- Because of cultural perceptions about the reality of women’s violence, women are often ignored if they try, like men, to use physical violence as a tactic to gain attention, and hence tend to turn to alternative forms of violence. Women’s stereotypical violence is non-physical, with a high degree of ‘deniability’: combined with the Angel Factor, this often makes it difficult for anyone to identify it as violence; yet – as we know with men’s violence – that constructive action cannot be taken until it is acknowledged as such.
- The mirror-man
- Women often complain that they don’t feel heard: the reality is that, by comparison with men, they most certainly are. For a variety of reasons men’s personal stories are, in effect, suppressed: when they are at last allowed to tell their own side of each story, the picture of gender violence turns out to be far more balanced – a balance of terror – than the conventional notions suppose.
- The forgotten victims
- Men’s violence is mainly taken out on other men; likewise women’s violence is perhaps mainly taken out on other women. One of the bleakest side-effects of the political pressure to deny the facts of women’s violence is that women abused by other women are often ignored, or even actively silenced: their stories, too, need to be heard and understood.
Part II: Towards a gentler world
[This section focuses on practical and constructive solutions to the problem of violence, at both the personal and political levels, in ways that fully include and acknowledge women’s violence as much as men’s.]
- No fallen angels
- Violent women are not ‘fallen angels’, but simply women being human, and learning to be more fully human – like all of us. We know the illusory ‘gains’ and real costs of men’s violence; we need to make the same kind of assessment of the costs of women’s violence and women’s denial before developing any kind of long-term strategies.
- Facing our own violence
- For all its problems, men’s stereotypical conditioning provides them with tools to face and come to terms with their own tendencies to violence; women can apply similar skills towards their own empowerment. In particular, an explicit acceptance of responsibility and a clear distinction between aggression and assertion need to be learnt before women can truly claim their own power.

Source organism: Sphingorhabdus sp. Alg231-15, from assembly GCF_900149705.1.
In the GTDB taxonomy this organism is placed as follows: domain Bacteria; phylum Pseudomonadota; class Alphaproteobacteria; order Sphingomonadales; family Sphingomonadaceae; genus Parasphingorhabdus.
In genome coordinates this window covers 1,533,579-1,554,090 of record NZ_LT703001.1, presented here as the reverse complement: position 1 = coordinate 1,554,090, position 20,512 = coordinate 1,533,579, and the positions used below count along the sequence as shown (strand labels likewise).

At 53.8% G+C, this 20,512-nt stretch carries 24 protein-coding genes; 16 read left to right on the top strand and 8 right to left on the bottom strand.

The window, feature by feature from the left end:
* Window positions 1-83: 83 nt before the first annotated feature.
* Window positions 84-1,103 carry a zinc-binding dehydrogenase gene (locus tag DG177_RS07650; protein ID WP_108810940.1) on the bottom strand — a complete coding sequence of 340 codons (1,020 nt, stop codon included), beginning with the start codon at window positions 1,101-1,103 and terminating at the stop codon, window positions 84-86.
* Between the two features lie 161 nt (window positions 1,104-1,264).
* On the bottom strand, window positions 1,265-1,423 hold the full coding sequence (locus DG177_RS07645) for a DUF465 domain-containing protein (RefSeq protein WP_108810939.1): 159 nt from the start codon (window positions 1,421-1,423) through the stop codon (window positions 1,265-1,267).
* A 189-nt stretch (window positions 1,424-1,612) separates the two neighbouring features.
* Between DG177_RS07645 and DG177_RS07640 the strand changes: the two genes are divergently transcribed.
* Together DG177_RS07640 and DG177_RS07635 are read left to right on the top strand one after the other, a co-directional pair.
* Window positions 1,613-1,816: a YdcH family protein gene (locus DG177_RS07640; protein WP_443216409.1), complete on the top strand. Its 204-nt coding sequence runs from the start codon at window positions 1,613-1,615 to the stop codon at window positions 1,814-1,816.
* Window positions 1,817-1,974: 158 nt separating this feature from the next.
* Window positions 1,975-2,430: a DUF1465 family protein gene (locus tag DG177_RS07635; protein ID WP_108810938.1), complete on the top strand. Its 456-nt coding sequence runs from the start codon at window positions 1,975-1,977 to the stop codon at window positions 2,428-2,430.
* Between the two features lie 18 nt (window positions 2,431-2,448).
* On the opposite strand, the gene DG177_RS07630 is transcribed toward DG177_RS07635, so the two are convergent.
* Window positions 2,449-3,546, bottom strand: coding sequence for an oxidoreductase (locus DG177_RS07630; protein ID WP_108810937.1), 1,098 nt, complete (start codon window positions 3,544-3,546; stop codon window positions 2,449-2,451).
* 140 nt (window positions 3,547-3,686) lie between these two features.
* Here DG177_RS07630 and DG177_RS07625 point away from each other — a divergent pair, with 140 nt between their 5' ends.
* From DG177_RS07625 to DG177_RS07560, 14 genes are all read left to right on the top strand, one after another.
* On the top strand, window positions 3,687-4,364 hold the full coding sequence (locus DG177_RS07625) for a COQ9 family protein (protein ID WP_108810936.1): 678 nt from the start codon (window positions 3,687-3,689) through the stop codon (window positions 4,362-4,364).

- Personal and political
- Current political strategies such as the (Australian) National Strategy on Violence Against Women are based on misconceptions such as the Angel Factor, and in practice are proving worse than useless, blaming men for all violence whilst entrapping women in a downward spiral of powerlessness. A new approach is needed: this final section reworks the National Strategy document into a form which takes both men’s and women’s violence into account, and which is more concerned with creating practical solutions than with apportioning blame.
- Book-list and index
About the author and the book
Tom Graves, M.A., DipAD, is a British writer and researcher with an unusually broad range of experience. With a background in medical education and graphic design, he is perhaps best known for his books on intuitive skills – such as “The Diviner’s Handbook” and “Needles of Stone” – but is also a computer specialist, widely regarded in Britain as one of the pioneers of desktop publishing. He currently lives in Melbourne, Australia, where he works as a freelance consultant in computer applications – especially the human aspects of complex systems.
His latest book, “Positively Wyrd” (published by Gothic Image in Spring 1994), is a ground-breaking new approach to the process of personal development, based on a re-visioning of the ancient Nordic concept of ‘wyrd’ or fate. “Positively Wyrd” is the first in a three-part series, to be published by Gothic Image, exploring the interrelationship of power, chance and choice in the personal, interpersonal and transpersonal realms.
This book is an offshoot from that research. Feminist theory dominates the interpersonal realm: yet much of it is based on premises which, with a more realistic understanding of the nature of power and choice, can be seen to contain fundamental flaws – and hence dangerously impractical. Where the “Wyrd’ series explores interpersonal issues in general, from a personal-development perspective, this book concentrates on the inter-gender aspects of those themes in a more conventional manner, aimed at the mainstream ‘gender issues’ market.